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GAZA - The Hamas government is preventing thousands of Muslims from leaving the Gaza Strip to go on the hajj pilgrimage to Mecca - a religious duty - on the Id al-Adha (feast of the sacrifice) holiday.

What a sensational headline, what a fascinating paradox. What Israel has never dared to do - certainly not to this extent - is being done by a Palestinian government for which Islam is the basis of its platform and provides personal guidance for each of its ministers.

Why does the Ismail Haniyeh government need the headache of the images of security roadblocks on the main road in Gaza preventing would-be pilgrims from reaching the Rafah crossing, which Egypt has announced will be temporarily opened, and the reports, including exaggerated ones, about people beaten by Hamas security forces because they insisted on getting close to the crossing? Why did the government decide not to allow out some 3,000 Gazans registered for the pilgrimage with the Palestinian religious affairs ministry in Ramallah as long as Egypt and Saudi Arabia don't allow an additional 3,000 Gazans who registered with the religious affairs ministry in Gaza to go on hajj?

This headache is the best proof of the determination of the Hamas government in Gaza to curb any attack on its legitimacy and authority, and any effort to disrupt its plans to bring order to the Strip. It is defying not just the Ramallah government, but also Saudi Arabia and Egypt.

As it does every year, Saudi Arabia has set quotas for how many pilgrims to Mecca each country (or in this case, the West Bank and Gaza) can send for Id al-Adha, which takes place on December 8 this year. The quota for the West Bank and Gaza is 8,000 pilgrims - 5,000 from the West Bank and 3,000 from Gaza. Until this year the registration process (and the lottery for the many registrants) took place separately in each of the two areas: West Bank religious affairs (Waqf) officials registered and conducted the lottery for Palestinians in the West Bank, and Gaza Waqf officials did the same for Palestinians in the Strip. But this summer, the Ramallah Waqf Minister Sheikh Jamal Mohammed Bawatneh struck an agreement with Saudi Arabia that visas would be granted only to those who registered through the ministry in Ramallah. That, of course, is a clear political statement accepting the Ramallah government as legitimate, in contrast to the other government, the deviant one in Gaza.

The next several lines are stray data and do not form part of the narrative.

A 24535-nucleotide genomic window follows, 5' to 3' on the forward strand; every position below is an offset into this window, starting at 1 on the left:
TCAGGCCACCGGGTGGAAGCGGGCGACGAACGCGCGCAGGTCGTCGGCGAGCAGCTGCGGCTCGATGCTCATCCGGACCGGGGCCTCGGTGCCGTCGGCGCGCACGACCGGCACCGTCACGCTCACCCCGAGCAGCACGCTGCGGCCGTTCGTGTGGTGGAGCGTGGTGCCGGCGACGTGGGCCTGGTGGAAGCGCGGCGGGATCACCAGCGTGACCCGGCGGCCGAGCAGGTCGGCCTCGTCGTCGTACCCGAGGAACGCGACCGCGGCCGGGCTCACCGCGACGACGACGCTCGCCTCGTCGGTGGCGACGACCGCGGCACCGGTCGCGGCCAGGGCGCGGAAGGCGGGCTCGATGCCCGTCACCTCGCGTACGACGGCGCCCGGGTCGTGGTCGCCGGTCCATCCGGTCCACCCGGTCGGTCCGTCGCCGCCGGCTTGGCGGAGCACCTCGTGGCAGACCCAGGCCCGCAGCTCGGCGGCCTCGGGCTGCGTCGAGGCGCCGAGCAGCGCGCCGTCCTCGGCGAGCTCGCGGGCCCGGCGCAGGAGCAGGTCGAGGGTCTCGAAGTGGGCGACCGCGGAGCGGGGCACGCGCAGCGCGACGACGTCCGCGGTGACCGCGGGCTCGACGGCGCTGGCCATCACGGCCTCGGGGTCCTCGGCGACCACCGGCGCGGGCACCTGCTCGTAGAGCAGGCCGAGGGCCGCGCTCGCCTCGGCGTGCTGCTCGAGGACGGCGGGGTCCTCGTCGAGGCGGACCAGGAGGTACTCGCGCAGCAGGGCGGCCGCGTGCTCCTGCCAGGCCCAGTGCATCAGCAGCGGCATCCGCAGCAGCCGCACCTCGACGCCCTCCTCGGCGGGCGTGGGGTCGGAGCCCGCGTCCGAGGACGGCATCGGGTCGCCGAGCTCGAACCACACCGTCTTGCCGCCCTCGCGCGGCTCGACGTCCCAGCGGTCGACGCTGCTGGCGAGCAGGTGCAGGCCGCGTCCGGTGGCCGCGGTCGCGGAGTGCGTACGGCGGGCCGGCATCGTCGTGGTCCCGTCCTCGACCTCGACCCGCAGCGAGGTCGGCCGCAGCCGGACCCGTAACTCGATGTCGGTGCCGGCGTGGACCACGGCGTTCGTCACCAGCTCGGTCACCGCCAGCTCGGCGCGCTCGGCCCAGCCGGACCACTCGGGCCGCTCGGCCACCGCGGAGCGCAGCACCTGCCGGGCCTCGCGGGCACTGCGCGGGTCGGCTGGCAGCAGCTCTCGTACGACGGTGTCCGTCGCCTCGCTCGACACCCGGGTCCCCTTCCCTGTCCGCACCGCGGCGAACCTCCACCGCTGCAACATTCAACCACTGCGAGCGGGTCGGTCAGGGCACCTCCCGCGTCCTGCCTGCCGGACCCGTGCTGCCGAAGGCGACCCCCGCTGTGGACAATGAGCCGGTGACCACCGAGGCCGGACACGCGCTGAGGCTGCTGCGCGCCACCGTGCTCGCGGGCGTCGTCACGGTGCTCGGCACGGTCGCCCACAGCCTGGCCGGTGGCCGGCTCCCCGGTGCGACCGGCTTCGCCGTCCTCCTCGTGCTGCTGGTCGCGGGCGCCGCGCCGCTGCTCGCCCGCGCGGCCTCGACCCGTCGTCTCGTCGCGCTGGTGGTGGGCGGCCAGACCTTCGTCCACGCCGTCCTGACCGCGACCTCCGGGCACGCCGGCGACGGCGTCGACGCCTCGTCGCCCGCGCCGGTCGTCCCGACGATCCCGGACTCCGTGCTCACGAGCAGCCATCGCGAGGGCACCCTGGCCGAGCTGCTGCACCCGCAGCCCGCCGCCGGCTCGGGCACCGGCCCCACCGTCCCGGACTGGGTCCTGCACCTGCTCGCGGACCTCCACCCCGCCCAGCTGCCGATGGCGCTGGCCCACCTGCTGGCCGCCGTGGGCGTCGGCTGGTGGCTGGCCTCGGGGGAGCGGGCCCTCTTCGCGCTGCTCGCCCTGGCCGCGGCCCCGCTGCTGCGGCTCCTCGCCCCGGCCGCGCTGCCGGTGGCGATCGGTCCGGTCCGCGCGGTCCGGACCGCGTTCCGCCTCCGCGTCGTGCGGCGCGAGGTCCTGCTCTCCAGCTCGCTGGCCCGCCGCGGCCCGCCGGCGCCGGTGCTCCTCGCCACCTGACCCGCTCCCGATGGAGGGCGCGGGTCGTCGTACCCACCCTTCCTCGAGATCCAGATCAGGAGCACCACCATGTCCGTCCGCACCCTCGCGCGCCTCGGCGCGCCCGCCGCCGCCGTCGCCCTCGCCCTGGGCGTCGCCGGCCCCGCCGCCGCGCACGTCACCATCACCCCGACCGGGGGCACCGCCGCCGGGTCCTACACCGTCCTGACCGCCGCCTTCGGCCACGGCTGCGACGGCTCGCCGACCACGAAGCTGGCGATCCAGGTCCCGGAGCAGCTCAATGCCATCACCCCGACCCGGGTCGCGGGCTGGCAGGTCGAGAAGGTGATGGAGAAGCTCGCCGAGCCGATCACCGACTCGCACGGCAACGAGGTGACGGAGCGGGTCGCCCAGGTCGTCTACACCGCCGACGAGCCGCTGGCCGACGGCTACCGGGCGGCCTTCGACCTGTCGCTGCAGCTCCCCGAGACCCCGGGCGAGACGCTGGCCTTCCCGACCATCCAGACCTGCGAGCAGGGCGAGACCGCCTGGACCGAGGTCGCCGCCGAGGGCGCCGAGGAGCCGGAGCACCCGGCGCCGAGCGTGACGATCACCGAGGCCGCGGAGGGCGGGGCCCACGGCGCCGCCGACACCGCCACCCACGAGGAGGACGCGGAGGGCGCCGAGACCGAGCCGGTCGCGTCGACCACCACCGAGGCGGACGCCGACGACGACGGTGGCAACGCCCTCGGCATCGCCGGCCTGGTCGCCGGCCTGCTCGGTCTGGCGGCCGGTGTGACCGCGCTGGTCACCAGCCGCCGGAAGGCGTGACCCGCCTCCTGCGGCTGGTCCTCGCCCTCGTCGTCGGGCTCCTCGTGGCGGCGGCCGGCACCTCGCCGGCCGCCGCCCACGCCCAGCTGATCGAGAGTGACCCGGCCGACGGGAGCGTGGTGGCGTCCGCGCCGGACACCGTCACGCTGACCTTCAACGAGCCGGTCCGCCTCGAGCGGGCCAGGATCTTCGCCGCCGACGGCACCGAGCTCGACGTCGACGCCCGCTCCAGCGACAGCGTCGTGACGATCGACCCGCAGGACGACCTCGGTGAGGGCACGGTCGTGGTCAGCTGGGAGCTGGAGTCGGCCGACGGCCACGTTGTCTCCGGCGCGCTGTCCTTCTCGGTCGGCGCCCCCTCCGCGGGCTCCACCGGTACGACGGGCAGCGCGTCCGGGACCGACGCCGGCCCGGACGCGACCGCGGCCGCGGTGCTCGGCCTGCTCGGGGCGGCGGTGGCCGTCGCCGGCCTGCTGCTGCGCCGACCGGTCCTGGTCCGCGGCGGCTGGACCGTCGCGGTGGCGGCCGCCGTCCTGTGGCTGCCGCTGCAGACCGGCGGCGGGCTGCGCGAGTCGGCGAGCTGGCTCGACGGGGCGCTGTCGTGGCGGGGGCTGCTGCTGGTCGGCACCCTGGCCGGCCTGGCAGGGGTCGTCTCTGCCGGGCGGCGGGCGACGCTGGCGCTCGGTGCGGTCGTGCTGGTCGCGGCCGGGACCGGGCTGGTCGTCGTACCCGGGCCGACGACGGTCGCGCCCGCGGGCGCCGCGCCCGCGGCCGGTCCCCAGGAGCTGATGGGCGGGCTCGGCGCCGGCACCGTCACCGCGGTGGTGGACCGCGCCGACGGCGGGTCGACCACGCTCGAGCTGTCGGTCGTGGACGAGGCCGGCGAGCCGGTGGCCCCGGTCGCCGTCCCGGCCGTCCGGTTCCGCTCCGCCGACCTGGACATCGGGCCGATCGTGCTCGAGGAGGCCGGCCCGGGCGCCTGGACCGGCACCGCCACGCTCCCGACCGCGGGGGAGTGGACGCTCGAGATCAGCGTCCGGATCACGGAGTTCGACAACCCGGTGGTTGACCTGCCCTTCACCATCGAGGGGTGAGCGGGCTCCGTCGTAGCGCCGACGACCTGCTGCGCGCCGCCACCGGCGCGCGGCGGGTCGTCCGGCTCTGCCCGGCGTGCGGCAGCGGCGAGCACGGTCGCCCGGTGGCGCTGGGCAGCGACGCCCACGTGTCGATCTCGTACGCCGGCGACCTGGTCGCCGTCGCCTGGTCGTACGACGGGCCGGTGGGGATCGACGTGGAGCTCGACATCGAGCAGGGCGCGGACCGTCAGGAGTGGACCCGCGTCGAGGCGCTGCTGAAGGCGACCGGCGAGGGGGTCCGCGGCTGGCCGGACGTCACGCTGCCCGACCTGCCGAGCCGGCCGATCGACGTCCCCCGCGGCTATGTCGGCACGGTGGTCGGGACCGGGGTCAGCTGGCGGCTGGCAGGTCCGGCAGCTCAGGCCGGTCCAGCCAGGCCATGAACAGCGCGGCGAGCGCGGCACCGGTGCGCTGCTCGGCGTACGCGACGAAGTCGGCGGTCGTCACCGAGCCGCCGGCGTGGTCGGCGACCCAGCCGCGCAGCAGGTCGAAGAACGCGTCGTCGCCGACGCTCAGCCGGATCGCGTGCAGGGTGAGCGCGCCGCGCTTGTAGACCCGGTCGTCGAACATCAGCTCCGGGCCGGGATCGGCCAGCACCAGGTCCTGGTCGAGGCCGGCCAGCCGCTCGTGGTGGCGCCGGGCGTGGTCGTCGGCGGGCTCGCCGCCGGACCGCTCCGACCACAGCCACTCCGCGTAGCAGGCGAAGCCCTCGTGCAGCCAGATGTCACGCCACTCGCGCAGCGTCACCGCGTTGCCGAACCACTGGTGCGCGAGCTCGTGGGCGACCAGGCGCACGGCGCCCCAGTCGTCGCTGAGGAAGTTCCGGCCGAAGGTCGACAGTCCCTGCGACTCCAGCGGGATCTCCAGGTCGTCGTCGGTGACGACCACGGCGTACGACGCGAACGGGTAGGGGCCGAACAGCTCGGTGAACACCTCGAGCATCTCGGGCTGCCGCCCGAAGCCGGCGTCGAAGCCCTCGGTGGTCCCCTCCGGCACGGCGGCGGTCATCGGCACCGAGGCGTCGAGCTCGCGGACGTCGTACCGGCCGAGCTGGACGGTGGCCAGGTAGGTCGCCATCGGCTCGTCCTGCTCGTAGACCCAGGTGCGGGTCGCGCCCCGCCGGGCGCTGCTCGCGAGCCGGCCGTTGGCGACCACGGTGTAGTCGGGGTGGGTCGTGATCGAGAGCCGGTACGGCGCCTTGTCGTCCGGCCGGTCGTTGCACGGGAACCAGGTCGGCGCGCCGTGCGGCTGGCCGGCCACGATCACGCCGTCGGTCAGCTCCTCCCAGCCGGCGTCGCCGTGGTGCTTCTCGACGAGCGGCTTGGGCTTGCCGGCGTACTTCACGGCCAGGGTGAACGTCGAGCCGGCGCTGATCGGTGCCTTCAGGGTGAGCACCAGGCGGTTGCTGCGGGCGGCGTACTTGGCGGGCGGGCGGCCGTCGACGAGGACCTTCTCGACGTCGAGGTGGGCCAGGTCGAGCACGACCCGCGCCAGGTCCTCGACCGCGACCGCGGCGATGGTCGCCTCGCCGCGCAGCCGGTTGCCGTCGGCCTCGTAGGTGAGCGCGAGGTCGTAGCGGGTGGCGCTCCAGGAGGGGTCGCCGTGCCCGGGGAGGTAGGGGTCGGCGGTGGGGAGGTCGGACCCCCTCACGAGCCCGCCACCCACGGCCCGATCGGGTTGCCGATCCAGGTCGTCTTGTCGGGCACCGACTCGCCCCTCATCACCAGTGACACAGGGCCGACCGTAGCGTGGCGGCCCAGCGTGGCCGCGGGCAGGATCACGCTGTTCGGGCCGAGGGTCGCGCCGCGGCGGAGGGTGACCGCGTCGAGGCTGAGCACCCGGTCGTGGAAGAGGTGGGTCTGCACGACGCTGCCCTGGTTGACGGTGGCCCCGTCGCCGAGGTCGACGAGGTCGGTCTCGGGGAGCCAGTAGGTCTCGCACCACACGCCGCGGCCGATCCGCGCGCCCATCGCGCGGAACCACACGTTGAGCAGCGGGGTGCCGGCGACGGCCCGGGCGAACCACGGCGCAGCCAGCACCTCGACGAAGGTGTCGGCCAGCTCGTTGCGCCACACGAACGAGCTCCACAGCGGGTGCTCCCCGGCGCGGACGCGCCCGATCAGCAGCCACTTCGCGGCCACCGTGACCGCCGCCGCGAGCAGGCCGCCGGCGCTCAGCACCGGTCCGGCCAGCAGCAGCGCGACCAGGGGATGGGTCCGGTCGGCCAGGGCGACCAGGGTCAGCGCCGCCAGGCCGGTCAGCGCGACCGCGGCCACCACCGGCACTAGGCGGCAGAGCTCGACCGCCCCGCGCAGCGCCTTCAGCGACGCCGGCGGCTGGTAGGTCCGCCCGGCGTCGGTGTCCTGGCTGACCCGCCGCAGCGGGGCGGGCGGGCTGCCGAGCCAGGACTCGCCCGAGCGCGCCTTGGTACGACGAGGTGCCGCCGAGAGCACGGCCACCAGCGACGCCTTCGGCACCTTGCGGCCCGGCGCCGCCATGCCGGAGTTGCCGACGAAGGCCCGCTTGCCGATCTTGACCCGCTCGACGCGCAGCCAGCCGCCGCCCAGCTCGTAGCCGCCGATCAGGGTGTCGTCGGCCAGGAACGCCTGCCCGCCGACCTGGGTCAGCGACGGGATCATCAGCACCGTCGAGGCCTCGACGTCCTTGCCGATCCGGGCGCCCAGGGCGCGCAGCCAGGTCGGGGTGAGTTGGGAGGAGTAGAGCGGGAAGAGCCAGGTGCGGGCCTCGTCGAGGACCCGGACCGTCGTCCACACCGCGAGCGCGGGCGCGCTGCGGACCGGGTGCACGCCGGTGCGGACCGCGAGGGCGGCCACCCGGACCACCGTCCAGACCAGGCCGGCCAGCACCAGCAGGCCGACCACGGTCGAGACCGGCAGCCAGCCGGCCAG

And people did register. Few found ways to send their passports to Ramallah, and most registered at special travel agencies or simply called the Waqf in Ramallah directly, sent in their details and were assured that permits to Saudi Arabia were awaiting them in the Egyptian city of El Arish. These registrants include Palestinian members of Fatah, Hamas and Islamic Jihad.

But the Gaza government said the registration must be carried out in an orderly manner, and only through the Waqf in Gaza. Its police force confiscated the lists of people who had registered in offices that worked with Ramallah, and detained their owners for questioning. Some warned that anyone coordinating the hajj through Ramallah would be brought to trial.

About 20,000 Gazans registered with the Gaza Waqf, official sources said. Of those, 3,000 were chosen by lottery to comply with the quota. They have already received the vaccinations necessary for the trip, but do not have visas for Saudi Arabia. The 3,000 Gazans who registered in Ramallah have received the visas, but not the vaccinations. The authorities in Gaza have announced that the vaccinations, which are given in government clinics, will not be given to the "Ramallah pilgrims" if the ones registered in Gaza do not receive visas.

West Bank residents who registered for the hajj are already in Saudi Arabia, while 6,000 Gazan registrants are biting their fingernails between rumors, reports, statements and public prayer services, as hope mingles with disappointment. In the meantime, Egypt has announced that the Rafah crossing will be open for the hajj. The authorities in Gaza, which are responsible for the Palestinian side of the crossing, say the opening was not coordinated with Gaza border officials or border police. The Egyptian announcement was also seen as siding with Ramallah, perhaps as an indirect way of expressing discontent over Hamas' last-minute cessation of conciliation talks in Cairo.

Calling on Gazans to register via Ramallah is part of an ongoing policy of the Palestinian Authority in Ramallah to crush governing norms in Gaza, in the hope this will bring about a collapse of the Hamas government. The hajj registration issue is one of several similar moves, including the extended enforced strike at government schools and hospitals in the Strip, which is purportedly based on professional union demands but was reportedly encouraged by the Palestinian Authority. The Hamas government has managed to employ new teachers to replace the striking ones and bring many hospital employees back to work.

The hajj issue is similar. The Hamas government is convinced that a concession here, even for the sake of allowing Gazans to fulfill a religious duty, will just encourage Ramallah to continue taking steps to disrupt order in Gaza. The Islamic ruling party is sacrificing one hajj for the good of the message that its government is the only legitimate address for the residents of the Gaza Strip to turn to.